Knocking Down The Barriers To Object Identification

Scientists in South Korea have developed a technique to identify objects by using the microphone, accelerometer and gyroscope of smartphones.

AsianScientist (Nov. 21, 2019) – By knocking a smartphone against objects, researchers in South Korea can identify objects even in dark environments. They presented their findings at the 2019 ACM International Joint Conference on Pervasive and Ubiquitous Computing.

Object identification by machines typically involves the use of video cameras and computer vision to analyze the visual data. However, the use of cameras by default means that lighting plays a part in accurate identification.

In the present study, researchers led by Professor Lee Sung-Ju at the Korea Advanced Institute of Science and Technology have developed technology to identify objects by sound and impact. They called their technology ‘Knocker.’

What separates Knocker from existing technology is the sensor fusion of sound and motion. Knocker utilizes the smartphone’s built-in sensors such as a microphone, an accelerometer and a gyroscope to capture a unique set of responses generated when a smartphone is knocked against an object. Machine learning is used to analyze these responses to classify and identify objects.

The research team confirmed the accuracy of Knocker technology by using it to distinguish 23 everyday objects such as books, laptop computers, water bottles and bicycles. In noisy environments such as a busy café or on the side of a road, Knocker achieved 83 percent identification accuracy. In a quiet indoor environment, the accuracy rose to 98 percent.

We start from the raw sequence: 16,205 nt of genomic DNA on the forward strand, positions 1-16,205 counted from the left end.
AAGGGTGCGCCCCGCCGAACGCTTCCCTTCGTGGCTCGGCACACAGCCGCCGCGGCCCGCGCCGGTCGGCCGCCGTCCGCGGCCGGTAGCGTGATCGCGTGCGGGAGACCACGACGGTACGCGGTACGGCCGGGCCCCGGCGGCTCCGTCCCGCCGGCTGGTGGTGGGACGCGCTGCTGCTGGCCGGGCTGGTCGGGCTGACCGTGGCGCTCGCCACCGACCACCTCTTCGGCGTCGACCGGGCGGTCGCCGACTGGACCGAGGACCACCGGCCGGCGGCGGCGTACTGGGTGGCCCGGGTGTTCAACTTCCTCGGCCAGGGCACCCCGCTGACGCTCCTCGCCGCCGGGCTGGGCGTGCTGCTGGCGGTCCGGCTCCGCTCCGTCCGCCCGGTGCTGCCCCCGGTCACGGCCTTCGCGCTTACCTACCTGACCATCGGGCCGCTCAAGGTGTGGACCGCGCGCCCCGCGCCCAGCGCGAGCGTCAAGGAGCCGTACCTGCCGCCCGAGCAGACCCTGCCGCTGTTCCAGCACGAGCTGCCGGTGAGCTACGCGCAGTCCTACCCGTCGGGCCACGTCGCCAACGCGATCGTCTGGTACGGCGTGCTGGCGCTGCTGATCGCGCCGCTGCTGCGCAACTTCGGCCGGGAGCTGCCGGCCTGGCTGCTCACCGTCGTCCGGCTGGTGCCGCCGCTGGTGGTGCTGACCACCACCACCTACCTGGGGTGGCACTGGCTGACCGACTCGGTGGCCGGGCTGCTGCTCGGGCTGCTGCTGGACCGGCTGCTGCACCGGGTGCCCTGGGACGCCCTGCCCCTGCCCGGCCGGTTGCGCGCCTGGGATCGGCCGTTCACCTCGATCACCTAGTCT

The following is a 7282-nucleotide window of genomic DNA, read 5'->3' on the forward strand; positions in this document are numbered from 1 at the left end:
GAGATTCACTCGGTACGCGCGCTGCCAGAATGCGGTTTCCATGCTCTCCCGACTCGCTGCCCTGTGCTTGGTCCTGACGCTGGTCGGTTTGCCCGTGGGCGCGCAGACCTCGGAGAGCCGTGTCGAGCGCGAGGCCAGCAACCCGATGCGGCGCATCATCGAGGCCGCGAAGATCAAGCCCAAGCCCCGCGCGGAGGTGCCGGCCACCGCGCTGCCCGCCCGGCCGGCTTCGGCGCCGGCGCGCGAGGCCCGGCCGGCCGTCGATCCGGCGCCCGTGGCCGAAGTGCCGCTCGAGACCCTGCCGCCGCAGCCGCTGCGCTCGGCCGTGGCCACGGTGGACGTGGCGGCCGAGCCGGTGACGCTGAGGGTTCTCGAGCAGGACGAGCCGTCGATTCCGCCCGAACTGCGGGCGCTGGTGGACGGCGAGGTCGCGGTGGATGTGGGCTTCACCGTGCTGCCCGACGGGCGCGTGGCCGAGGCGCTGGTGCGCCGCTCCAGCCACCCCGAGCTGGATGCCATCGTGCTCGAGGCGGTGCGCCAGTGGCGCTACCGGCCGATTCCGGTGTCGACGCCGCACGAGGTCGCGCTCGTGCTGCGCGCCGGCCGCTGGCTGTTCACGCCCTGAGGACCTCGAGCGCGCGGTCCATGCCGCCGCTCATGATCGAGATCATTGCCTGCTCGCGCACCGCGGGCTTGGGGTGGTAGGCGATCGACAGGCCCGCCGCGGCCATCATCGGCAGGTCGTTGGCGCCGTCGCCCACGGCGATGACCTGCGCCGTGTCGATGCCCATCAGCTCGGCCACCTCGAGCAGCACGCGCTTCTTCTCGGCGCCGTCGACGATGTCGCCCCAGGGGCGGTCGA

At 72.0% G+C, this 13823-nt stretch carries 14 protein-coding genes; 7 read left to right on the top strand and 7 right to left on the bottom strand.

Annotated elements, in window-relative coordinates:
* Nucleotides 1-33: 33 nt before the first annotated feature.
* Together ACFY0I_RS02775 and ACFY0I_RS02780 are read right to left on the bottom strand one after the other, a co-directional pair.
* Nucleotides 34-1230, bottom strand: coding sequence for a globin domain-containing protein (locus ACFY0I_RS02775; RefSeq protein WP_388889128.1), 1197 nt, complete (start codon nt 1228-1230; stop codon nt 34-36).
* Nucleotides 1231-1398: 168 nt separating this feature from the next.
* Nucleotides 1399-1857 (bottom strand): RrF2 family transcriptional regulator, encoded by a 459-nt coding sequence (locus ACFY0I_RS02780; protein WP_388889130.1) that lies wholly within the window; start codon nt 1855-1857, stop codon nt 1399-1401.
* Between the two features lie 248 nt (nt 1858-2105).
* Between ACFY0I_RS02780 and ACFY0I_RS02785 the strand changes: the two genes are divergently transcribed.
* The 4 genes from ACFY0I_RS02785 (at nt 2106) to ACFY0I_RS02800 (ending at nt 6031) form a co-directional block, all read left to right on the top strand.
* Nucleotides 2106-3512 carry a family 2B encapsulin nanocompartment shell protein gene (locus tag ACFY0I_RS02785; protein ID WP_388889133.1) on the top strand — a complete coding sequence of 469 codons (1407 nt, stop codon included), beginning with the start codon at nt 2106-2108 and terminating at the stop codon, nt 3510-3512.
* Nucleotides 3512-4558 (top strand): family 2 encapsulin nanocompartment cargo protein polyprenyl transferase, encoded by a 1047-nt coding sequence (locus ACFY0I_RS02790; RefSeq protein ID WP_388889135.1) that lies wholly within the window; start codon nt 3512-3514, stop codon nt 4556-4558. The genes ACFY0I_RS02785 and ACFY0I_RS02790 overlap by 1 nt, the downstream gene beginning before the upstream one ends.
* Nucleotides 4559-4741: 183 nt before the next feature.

The team believes Knocker will open a new paradigm of object interaction. For instance, by knocking on an empty water bottle, a smartphone can automatically order new water bottles from a merchant app. When integrated with IoT devices, knocking on a bed’s headboard before going to sleep could turn off the lights and set an alarm.

“This new technology does not require any specialized sensor or hardware. It simply uses the built-in sensors on smartphones and takes advantage of the power of machine learning. It’s a software solution that everyday smartphone users could immediately benefit from,” said Lee. “This technology enables users to conveniently interact with their favorite objects.”

The article can be found at: Gong et al. (2019) Knocker: Vibroacoustic-based Object Recognition with Smartphones.


Source: Korea Advanced Institute of Science and Technology.
Disclaimer: This article does not necessarily reflect the views of AsianScientist or its staff.

Asian Scientist Magazine is an award-winning science and technology magazine that highlights R&D news stories from Asia to a global audience. The magazine is published by Singapore-headquartered Wildtype Media Group.

Related Stories from Asian Scientist